- Habits are the compund interest of self-improvement
- Better results don't come from goals, they come from the system
- Change doesn't come from focusing on achievement, but on who you want to become (trash)
- Four Laws of Behavior Change: 1) make it obvious, 2) make it attractive, 3) make it easy, 4) make it satisfying
- Environment is the invisible hand (yuck) that shapes behavior
This is a bit of an experiement of inlining reading notes into the log. I don't think I like it much.
I think the term "knowledge management" might be trash a little bit. I think I have missed up until now that its a term which applies the logic of capitalism and command of labor to that of the learning process.
Bo Burnham's Inside special on Netflix has definitely been on repeat the past week. Very much enjoying it. I mentioned to Dad that it strikes me as the first "post-woke" piece of media. That may be overstating its importance, but it certainly opens up the need to define what exactly "post-woke" denotes. I think it has something to do with post-Trump American fatalism, but I'm not sure how to better articulate that. It's not so much the statemenmt that we are well into late-stage capitalism, but that late-stage capitalism then becomes the instrument through which dude makes his melody. Hmm...
I've been super inspired by Devine's work with Uxn. Not that I have any development prowess myself, but Uxn certainly begs the question as to why computing is such a mess. Similar questions have been raised in many other venues, like the forth based Collapse OS, and Fabrice's work with CP/M on modern microprocessors. What exactly does it mean that computing is a "mess"? There's lots of answers. Throwing my own hat in the ring, I think it has to do with not just the obvious element of complexity, but the idea that computers just kind of suck. I'm not sure how to unpack this any further at the moment. I think one of the things that sticks out to me about CP/M is that it somehow feels slightly more low-level and simple, but its age makes it borderline inaccessible to the newcomer in 2020. P/M may be simpler than a modern unix-like in principle, but is no simpler to develop for or modify as far as I'm concerned.
It strikes me that there's a Stalker reference in S1E9 of Hunter x Hunter that involves trying to keep a candle lit. I wonder what the value is of reading one text into another, or even of reading any piece of media that isn't literature as literature. I guess that's Derrida to some extent. I think that's there's something to be said for the notion of the reader as the spark of additive extensibility of the text at hand.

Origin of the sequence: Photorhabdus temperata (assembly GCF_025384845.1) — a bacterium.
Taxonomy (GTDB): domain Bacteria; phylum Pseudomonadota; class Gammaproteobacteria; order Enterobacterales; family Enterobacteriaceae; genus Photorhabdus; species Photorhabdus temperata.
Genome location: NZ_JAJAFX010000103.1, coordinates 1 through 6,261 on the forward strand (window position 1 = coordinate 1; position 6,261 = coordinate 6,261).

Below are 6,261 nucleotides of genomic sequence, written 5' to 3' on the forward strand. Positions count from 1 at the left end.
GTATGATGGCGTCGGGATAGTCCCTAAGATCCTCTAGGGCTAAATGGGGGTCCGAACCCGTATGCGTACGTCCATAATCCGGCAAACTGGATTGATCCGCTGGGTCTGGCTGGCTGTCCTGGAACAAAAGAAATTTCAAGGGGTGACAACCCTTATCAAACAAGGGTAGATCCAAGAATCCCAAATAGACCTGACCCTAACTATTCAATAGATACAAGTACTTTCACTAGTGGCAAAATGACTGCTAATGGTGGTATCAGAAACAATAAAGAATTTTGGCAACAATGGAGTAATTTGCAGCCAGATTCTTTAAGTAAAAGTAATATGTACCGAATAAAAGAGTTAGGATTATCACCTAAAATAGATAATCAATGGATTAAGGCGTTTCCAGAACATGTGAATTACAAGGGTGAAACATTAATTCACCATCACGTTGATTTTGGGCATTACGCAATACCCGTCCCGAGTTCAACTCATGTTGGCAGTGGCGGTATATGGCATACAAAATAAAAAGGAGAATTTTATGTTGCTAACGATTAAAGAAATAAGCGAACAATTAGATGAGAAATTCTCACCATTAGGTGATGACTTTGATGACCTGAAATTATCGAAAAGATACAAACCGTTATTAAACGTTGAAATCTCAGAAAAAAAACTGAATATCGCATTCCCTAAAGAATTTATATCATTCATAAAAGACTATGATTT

I hope to write enough here that thoughts get lost over time. That I can read the past anew. I think the excitement of revisiting a record of this nature lies in two aspects: a) there's enough material to bury members in the set and b) that enough new media is consumed that fruitful members can be added to the set.
I started Hunter x Hunter again. Not sure how far I'll get into it, but I've been watching some videos on Youtube and it brought back memories. Figure I'd try it out again. I may try some other series as well. It does provide a nice tune-out between work and time spent reading. The issue is getting back to the reading in a timely manner. I've been working through "The Psychoanalytic Movement" by Ernest Gellner. I'm interested in doing more reading about Psychoanalysis in a know thy enemy sense. I even feel like I need a caveat that I can post on the site whenever I feel like I need to say something like, "these readings aren't to be representative of my own values", but isn't that sort of implied? I feel like I definitely have this need to immediately identify with the thing I'm doing. This makes it sometime difficult to get through particular tasks. I think this is pretty typical of a lot of folks, if not to some degree, present in all people.
So now that I've gone full-time freelance (audio editing and mix engineering), the people around me say that I look lighter and freer in terms of affect. But that doesn't quite translate to my own perception. I feel like I have a bit more time to focus on active income, but I only feel freer in the sense that I've been launched off a ramp and have a "don't look down" sort of feeling. It's disorienting, but in a refreshing/adrenaline-inducing sort of way. Recently, I've been looking at some lectures on Godel's incompleteness theorems↗︎. Really interesting stuff. I'm still continually having to pull myself away from programming as it doesn't seem fruitful enough in the short-term. Sorting the library a bit more. I feel like I just want to read a bunch, and work a bunch.
The thing that I dislike about Obsidian is that it's pitched as an application that promotes portability, but I don't really see it that way. First, I think it's problematic that they haven't made the jump to a portable installer. Second, the css themeing is clunky. I shouldn't have to edit CSS just to increase the font size (that might just come down to my mood in a given day). I suppose if your PKM system was already markdown oriented, it would make sense to switch to Obsidian and adopt their syntax, but at this point, it doesn't make sense for me to switch. It's a not a full featured enough editor to go all-in in Obsidian.
I just started using Notepad2, just as a quick editor. Applications should stay out of the way. One of the things I like a lot about Notepad2 is that it allows the user to customize the syntax highlighting through a hierarchical GUI schema, which I haven't come across yet. Pretty neat.
*up all night editing podcasts* oh no, I think I might like royalty-free acoustic guitar music now.